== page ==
- The Biofluids Biomarker Working Group is prioritizing efforts to advance the mutant HTT (mHTT) assay, as more development work has been done on the mHTT assay to make it ready for use compared to the total HTT assay or NfL, there is clear biologic plausibility, and clinical data already exists.
- The group has formed the mHTTAssay Task Force, the focus of which is comparing the available mHTT assays to ensure assay interoperability, with a possible follow-up inter-lab validation study under consideration.
- Ongoing natural history studies and early phase clinical studies will soon provide much needed clinical data for these analytes to support pursuing regulatory acceptance of these biomarkers for use as prognostic or monitoring biomarkers.
Challenges and Next Steps:
Regulatory Feedback on Novel COAs (FuRST 2.0 & HD-CAB)
Overview: There is an unmet need for clinical outcome assessments (COAs) that are capable of capturing the earlier decline in motor and non-motor symptoms in order to advance potential therapeutics in pre-manifest or early-manifest HD. An informal meeting was held with the FDA Division of Neurology Products to receive feedback for two novel COAs under development for use in HD clinical trials.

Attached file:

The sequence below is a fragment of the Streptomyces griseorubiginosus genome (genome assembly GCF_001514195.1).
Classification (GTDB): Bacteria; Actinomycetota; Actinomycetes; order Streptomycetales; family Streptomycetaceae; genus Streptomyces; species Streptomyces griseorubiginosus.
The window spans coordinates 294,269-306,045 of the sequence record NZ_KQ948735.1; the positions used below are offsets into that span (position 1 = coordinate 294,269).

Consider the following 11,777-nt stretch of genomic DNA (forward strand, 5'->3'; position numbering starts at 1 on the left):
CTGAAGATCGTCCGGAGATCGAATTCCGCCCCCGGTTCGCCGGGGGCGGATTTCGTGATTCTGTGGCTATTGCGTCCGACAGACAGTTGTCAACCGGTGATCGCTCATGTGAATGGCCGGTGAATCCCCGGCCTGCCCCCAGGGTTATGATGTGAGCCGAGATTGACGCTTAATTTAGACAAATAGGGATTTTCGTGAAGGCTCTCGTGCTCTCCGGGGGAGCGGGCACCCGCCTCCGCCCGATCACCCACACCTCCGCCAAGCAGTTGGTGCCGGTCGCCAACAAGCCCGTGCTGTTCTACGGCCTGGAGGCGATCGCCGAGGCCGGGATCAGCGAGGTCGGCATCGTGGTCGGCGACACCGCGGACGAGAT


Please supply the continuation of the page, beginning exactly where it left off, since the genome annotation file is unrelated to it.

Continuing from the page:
The Functional Rating Scale 2.0 (FuRST 2.0) is a 24-item patient-reported outcome (PRO) measure developed to assess functional ability in pre-manifest and early-manifest HDGECS.
- Recommendations were obtained on the administration and target population for the FuRST 2.0, further scale development, and application in clinical trials, and proposed future validation work.
- FuRST 2.0 has the potential to serve as a possible primary endpoint if it is sensitive to changes and performs well in the target population as it has inherent clinical meaningfulness.
- Suggestions were focused on modifying anchors to:
- avoid quantification
- have more inherent meaning to improve interpretability
- distinguish if the HDGEC has never performed an activity (no ability to lose that function) from no longer being able to perform the activity (loss of function) where applicable
The HD Cognitive Assessment Battery (HD-CAB) is a battery of six performance outcome tests to assess a range of cognitive functions in HD.